The new Beijing-Shanghai high-speed line opens for business this June, a year ahead of schedule, and will cut travel times between the two cities to three hours and fifty-eight minutes.
The 1,318-kilometre railway will dramatically reduce the rail time between China's capital and its largest economic hub from ten hours to just under four. China estimates a whopping 220,000 passengers will use the railway line each day.
With travel times that fast, it looks increasingly likely that the Beijing-Shanghai travel landscape will be changed as radically by high speed rail as the Madrid-Barcelona or London-Paris/Brussels routes were when the AVE and Eurostar opened. Flights between those destinations have decreased dramatically as travellers avoid out-of-town airports and travel from centre to centre by rail.
In Beijing, the terminus is the new Beijing South station, just off the south second ring road and with its own station on Beijing's subway line 4. That's pretty central for Beijing.
Shanghai's new Hongqiao station, just west of the existing Hongqiao domestic airport, is less central, but the station links into lines 2, 5 and 10 of the Shanghai Metro.
How to buy tickets
There's no word yet on ticket prices, but expect them to undercut the airlines fairly significantly. However, while China's air travel system is fairly simple to book, trains are a bit more complicated.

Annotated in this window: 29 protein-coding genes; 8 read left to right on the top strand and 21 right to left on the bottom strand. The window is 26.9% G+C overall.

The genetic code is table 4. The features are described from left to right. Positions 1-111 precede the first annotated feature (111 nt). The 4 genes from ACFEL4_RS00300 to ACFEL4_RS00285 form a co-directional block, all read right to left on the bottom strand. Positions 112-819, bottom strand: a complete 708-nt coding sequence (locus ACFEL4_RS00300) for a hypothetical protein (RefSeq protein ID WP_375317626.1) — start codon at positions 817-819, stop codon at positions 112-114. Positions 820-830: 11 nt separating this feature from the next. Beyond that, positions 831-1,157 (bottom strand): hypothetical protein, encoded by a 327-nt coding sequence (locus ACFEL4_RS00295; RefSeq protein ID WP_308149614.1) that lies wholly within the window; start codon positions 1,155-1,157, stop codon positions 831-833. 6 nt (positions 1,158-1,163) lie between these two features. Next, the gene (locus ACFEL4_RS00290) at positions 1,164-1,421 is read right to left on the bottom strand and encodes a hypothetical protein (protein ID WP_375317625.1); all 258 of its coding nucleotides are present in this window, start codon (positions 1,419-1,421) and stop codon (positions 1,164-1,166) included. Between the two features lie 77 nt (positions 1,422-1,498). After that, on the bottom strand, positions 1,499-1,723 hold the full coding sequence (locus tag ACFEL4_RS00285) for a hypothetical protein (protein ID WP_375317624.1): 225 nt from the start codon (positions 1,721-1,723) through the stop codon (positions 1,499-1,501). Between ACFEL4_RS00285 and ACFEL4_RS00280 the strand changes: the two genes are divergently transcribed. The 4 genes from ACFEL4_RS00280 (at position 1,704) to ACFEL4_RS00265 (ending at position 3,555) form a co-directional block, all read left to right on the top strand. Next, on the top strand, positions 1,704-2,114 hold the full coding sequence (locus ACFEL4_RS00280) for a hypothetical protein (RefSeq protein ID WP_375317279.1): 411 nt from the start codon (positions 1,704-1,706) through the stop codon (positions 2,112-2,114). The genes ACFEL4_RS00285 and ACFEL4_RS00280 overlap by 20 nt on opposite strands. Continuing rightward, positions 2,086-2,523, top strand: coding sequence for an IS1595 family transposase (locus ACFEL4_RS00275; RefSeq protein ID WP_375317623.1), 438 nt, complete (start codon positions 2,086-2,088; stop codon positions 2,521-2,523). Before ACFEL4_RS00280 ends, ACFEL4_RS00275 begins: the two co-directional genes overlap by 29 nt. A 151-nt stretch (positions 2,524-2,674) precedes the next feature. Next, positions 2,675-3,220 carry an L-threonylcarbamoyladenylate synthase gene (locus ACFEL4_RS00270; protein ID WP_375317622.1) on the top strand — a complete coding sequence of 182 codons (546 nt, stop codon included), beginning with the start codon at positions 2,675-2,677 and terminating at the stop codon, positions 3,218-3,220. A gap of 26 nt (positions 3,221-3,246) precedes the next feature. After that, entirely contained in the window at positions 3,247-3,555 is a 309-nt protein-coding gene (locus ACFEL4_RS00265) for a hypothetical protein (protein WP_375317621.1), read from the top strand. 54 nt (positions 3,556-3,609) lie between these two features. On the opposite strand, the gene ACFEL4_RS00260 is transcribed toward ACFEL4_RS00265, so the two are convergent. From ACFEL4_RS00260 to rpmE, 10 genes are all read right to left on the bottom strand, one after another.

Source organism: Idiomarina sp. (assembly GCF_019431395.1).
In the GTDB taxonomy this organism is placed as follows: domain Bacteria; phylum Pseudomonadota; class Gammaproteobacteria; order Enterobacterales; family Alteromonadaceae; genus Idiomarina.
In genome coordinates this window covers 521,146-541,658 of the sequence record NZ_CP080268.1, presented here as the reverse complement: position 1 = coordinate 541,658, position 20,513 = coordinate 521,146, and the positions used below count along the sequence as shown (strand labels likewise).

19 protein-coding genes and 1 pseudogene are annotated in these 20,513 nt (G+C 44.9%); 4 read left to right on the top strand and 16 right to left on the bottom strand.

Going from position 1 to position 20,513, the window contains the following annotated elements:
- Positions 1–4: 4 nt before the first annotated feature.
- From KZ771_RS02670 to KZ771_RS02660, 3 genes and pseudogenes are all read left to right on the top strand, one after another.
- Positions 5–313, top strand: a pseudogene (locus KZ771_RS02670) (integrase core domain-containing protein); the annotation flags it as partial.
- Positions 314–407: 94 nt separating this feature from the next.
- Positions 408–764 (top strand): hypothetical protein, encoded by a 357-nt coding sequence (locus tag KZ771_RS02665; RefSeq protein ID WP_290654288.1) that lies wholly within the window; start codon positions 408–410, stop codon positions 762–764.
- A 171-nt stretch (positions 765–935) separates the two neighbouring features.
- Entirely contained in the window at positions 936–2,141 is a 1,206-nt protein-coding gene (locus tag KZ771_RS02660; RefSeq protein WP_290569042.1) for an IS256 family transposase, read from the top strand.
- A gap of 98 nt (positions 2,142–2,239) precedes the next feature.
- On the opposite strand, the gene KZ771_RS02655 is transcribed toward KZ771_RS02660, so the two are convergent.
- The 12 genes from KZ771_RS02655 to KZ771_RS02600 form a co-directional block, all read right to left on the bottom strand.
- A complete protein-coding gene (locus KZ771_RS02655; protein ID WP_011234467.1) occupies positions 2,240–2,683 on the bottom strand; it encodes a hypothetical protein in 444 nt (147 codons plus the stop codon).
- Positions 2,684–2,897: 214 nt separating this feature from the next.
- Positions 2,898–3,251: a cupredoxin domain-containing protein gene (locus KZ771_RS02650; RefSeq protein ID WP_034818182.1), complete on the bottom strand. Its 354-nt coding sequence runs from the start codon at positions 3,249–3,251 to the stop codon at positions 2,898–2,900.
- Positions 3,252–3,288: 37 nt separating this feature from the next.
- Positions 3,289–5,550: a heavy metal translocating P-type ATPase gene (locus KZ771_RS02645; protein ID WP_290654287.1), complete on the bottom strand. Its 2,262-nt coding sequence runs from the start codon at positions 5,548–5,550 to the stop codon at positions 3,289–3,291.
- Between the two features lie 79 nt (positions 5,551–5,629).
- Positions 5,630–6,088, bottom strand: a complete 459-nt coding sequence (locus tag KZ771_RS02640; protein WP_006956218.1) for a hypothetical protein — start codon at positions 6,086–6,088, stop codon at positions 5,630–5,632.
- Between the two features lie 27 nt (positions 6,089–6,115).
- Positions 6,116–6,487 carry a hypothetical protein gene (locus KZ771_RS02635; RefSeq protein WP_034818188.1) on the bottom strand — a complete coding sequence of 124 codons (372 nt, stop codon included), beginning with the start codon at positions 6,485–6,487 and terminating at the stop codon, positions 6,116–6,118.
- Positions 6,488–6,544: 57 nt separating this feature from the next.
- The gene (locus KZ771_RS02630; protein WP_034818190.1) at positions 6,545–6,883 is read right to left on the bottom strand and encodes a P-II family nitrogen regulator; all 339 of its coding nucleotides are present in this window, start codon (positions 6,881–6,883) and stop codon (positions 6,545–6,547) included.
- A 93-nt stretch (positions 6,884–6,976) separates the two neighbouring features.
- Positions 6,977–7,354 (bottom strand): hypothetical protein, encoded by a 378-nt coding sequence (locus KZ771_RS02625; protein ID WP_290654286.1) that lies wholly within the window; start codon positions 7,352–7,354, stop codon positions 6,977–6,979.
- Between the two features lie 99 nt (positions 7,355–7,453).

Currently, trains open for reservation just 10-20 days before departure, and for the most part can only be sold by the station from which your train will leave.
The easiest way to buy train tickets is to get your hotel to do it for you. Just about every business-calibre hotels will have a travel agent attached, with English speaking staff. The surcharge for the agency should be around RMB 50-100 -- that's $7-15 Australian.
The opening of the route may be a few months away yet, but get your request in to your hotel sooner rather than later, as it's likely to be rather popular.
Australian Business Traveller top tips
Travelling by rail in China for the first time can be a little confusing. If you're not travelling with an old hand, here are a few pointers:
double-check which of the several Beijing and Shanghai stations your train is going to, and make sure you end up at the right one
- if you don't read Chinese, the station itself may be a bit confusing. To navigate the destination boards, try to memorise the characters Beijing (北京), Shanghai (上海) and platform (月台), and take special note of your train number, which will look like Z12 or D123
- ask the travel agent to write out your carriage and seat number in English so you know where you're going on the platform
- for a last resort, get your hotel or travel agent to write out a card in Chinese explaining that you are a foreigner who doesn't speak Mandarin, but is travelling from A to B on train C departing at D.
- the Shanghai and Beijing dialects are a bit different, so consider having a printout of the address and place you're going in your destination city ready to hand to the taxi driver if necessary
Have you travelled by train in China? Any top tips or secrets you'd like to share? Let us know in the comments section below.
About John Walton
Aviation journalist and travel columnist John took his first long-haul flight when he was eight weeks old and hasn't looked back since. Well, except when facing rearwards in business class.